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What will happen to ODI cricket after Ire vs Ban series will end World Cup Super League?

What will happen to ODI cricket

In a bittersweet conclusion to the Cricket World Cup Super League, Ireland and Bangladesh are locked in a three-game series devoid of their passionate home crowds. What was intended to revitalize men’s international 50-over cricket and infuse relevance and context into the bilateral ODI series has arrived at a quiet denouement in the tranquil environs of Chelmsford, east of London.

Due to weather and financial concerns, Ireland reluctantly plays ‘host’ in the UK, leaving captain Andrew Balbirnie to express his longing for the emotional support of their Irish faithful. “While Essex has been accommodating, nothing compares to the joy of playing home games in Ireland, surrounded by our ardent fans, friends, and family,” Balbirnie confessed with a tinge of disappointment.

This underwhelming climax befalls a competition whose fate was sealed by the International Cricket Council (ICC) in November last year. The governing body announced a return to the previous system of World Cup qualification based on team rankings for the lead-up to the 2027 event, effectively relegating the Super League.

Launched in July 2020, the Super League aimed to provide each of the ICC’s 12 full members, along with a qualifier (the Netherlands for this cycle), the opportunity to engage in four home and four away series. The top seven teams, alongside hosts India, would earn coveted berths in the 2023 World Cup. The remaining five teams would face a final chance to qualify through a 10-team tournament in Zimbabwe in June-July this year.

On the surface, the Super League achieved its objective of streamlining the understanding of the significance of each ODI series and fostering a fairer World Cup qualification system. Ireland, in particular, has a lot riding on the final series, as a clean sweep against Bangladesh could secure their World Cup spot. Furthermore, they would need to bolster their net run rate to surpass South Africa and claim the eighth position in the Super League standings.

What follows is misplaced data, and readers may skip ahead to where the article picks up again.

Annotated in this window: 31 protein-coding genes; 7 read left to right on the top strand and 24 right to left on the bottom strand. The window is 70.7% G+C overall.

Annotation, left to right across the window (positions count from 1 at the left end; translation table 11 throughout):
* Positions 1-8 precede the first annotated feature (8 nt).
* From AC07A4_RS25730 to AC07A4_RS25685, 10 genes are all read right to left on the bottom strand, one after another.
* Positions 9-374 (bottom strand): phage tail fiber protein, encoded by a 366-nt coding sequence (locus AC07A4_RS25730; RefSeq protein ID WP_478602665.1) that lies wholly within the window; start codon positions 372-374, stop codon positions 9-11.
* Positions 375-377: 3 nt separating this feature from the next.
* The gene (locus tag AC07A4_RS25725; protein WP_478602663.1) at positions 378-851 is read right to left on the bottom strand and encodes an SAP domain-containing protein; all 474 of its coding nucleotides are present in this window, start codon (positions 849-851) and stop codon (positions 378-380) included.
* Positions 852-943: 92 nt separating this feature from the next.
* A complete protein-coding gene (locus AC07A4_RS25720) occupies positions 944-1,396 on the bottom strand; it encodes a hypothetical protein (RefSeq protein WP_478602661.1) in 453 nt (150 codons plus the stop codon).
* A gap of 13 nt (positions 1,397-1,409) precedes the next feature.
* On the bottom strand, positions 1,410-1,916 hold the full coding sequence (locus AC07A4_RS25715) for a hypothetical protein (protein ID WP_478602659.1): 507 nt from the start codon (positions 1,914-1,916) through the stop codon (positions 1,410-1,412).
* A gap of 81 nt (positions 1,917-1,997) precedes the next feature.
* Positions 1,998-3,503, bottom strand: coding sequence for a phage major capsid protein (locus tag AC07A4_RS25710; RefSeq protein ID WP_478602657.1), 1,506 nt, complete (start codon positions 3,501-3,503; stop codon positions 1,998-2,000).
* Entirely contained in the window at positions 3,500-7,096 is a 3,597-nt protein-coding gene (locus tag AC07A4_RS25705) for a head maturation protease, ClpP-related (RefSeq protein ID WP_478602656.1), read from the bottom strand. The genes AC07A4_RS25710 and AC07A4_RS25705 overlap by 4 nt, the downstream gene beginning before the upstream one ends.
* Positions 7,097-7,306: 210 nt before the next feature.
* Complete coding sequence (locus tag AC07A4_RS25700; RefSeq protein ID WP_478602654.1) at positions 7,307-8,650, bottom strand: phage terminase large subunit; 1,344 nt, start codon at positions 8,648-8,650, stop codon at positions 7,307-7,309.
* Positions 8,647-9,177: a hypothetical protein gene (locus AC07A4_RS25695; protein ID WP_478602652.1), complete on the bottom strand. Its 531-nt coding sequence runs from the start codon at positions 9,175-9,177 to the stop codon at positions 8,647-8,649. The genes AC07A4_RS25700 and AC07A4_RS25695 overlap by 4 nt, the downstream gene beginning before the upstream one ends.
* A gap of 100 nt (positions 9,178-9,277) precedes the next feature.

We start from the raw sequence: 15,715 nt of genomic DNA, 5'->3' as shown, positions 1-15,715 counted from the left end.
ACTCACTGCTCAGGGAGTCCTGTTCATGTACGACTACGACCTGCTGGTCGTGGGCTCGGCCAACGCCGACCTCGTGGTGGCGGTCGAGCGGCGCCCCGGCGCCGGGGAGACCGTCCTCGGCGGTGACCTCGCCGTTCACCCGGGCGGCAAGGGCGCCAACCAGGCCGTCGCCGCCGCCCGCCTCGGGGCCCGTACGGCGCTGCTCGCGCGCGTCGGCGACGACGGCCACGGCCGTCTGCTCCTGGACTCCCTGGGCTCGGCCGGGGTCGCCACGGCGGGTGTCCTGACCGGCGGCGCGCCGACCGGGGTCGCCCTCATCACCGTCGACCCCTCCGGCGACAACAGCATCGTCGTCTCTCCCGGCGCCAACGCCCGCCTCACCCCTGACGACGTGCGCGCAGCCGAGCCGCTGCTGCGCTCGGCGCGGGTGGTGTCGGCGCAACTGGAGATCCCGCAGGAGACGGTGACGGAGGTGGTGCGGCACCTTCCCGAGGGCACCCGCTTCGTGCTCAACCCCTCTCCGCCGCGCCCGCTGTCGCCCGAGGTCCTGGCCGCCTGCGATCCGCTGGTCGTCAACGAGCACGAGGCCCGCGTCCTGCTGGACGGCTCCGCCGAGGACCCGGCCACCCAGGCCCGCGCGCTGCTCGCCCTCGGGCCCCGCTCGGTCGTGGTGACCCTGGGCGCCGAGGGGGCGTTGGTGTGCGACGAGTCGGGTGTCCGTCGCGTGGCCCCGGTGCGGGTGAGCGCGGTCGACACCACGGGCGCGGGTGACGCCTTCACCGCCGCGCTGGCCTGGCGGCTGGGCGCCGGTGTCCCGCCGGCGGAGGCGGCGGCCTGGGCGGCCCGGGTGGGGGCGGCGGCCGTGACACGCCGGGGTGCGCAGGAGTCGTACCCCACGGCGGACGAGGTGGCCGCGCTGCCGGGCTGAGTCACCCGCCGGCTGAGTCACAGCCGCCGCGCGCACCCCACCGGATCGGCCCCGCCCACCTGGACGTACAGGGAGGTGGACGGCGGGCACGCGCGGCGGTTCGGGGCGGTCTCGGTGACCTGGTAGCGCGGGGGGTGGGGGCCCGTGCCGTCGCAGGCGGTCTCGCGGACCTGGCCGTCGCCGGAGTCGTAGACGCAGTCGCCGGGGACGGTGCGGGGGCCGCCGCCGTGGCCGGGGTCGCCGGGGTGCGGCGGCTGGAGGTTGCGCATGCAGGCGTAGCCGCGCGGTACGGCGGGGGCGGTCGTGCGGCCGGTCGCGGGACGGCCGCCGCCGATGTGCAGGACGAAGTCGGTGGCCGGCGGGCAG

This potential triumph would be well-deserved for Ireland, having achieved victories over formidable opponents such as South Africa and England throughout the cycle. In contrast, previous World Cup champions West Indies and Sri Lanka have faltered, facing the arduous task of battling through the qualifier tournament to secure their World Cup berths.

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Despite the challenges posed by the pandemic, the Super League demonstrated resilience. While many series were postponed, alternative windows were found, as evidenced by the Netherlands recently ‘resuming’ their series against South Africa, a remarkable 16 months after departing due to a new Covid strain.

Nonetheless, the conclusion of the Super League leaves four series unplayed, compromising its intended objectives. Three of these cancelled series involved Afghanistan, which was set to host Australia and Pakistan and tour India during the three-year cycle. Australia opted out of their planned ODI tour of the UAE to face Afghanistan. At the same time, Pakistan saw no value in playing their bilateral series when both sides had already secured World Cup qualification. Consequently, three T20 matches took place in Sharjah instead.